Wednesday, November 12, 2008

Consulting the Oracle

This post is about why sceptical thought; free thought and enquiry are valuable in a legal arena. We ask people to make decisions about truth and innocence. If these decision makers are not using reason and rational thought then this process may be poorly done. A sceptical and rational thought process may help what is a flawed system of decision making.

The title refers to a concept I was introduced to during my studies of law and of environmental science.

During a statistical lecture we were introduced to a story the lecturer told to the students every year. No one really understood the relevance of the story at the time as we grappled with other concepts such Bernoulli trials and other statistical methodology. Although a learned professor there was difficulty for the student in comprehending the message due to communication barriers.

The story runs something like this;

A particular horticulturalist tribe would have big questions that they could not answer. So they developed a ritual whereby they consulted an oracle. They would take a chicken and feed it a poison pill. The pill would sometimes kill the chicken and sometimes not. Should the chicken die or not was not predictable. The story never entered into the idea that a clever practitioner could enhance the pill to ensure an outcome so I won’t discuss the potential abuse of the system here.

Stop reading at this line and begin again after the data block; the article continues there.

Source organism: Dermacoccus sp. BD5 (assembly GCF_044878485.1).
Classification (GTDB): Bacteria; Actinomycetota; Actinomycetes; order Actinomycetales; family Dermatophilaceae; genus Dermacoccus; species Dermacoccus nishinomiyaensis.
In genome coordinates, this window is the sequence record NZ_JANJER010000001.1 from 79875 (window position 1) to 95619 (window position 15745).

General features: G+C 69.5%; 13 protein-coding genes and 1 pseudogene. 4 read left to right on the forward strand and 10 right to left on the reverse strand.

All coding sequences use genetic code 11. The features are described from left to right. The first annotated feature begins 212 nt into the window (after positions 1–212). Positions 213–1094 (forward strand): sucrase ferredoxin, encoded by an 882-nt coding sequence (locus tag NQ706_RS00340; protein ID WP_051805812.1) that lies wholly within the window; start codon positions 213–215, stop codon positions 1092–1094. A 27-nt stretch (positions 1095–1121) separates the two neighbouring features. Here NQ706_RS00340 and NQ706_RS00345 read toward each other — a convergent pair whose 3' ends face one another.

According to the example given there was an equal statistical chance of death or survival. Basically this was the Bernoulli trial and the same as flipping a coin. I assume this was the point being illustrated by the lecturer.